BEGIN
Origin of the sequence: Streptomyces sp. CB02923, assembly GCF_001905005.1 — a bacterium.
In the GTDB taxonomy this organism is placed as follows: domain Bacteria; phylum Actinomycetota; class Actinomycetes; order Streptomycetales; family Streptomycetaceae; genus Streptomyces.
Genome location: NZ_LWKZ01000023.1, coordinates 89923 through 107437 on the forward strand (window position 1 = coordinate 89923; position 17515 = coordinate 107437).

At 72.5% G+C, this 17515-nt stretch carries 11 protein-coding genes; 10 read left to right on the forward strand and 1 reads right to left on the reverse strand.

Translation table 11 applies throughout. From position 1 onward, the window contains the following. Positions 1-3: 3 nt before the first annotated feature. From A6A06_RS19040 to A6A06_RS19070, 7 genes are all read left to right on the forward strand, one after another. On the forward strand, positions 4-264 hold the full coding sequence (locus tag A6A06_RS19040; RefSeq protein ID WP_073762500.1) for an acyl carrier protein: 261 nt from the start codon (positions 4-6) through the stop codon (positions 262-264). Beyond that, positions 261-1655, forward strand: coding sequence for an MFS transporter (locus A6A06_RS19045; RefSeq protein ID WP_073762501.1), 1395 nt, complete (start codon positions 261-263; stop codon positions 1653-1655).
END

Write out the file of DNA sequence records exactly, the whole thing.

Origin of the sequence: Streptomyces sp. CB02923, assembly GCF_001905005.1 — a bacterium.
In the GTDB taxonomy this organism is placed as follows: domain Bacteria; phylum Actinomycetota; class Actinomycetes; order Streptomycetales; family Streptomycetaceae; genus Streptomyces.
Genome location: NZ_LWKZ01000023.1, coordinates 89923 through 107437 on the forward strand (window position 1 = coordinate 89923; position 17515 = coordinate 107437).

At 72.5% G+C, this 17515-nt stretch carries 11 protein-coding genes; 10 read left to right on the forward strand and 1 reads right to left on the reverse strand.

Translation table 11 applies throughout. From position 1 onward, the window contains the following. Positions 1-3: 3 nt before the first annotated feature. From A6A06_RS19040 to A6A06_RS19070, 7 genes are all read left to right on the forward strand, one after another. On the forward strand, positions 4-264 hold the full coding sequence (locus tag A6A06_RS19040; RefSeq protein ID WP_073762500.1) for an acyl carrier protein: 261 nt from the start codon (positions 4-6) through the stop codon (positions 262-264). Beyond that, positions 261-1655, forward strand: coding sequence for an MFS transporter (locus A6A06_RS19045; RefSeq protein ID WP_073762501.1), 1395 nt, complete (start codon positions 261-263; stop codon positions 1653-1655).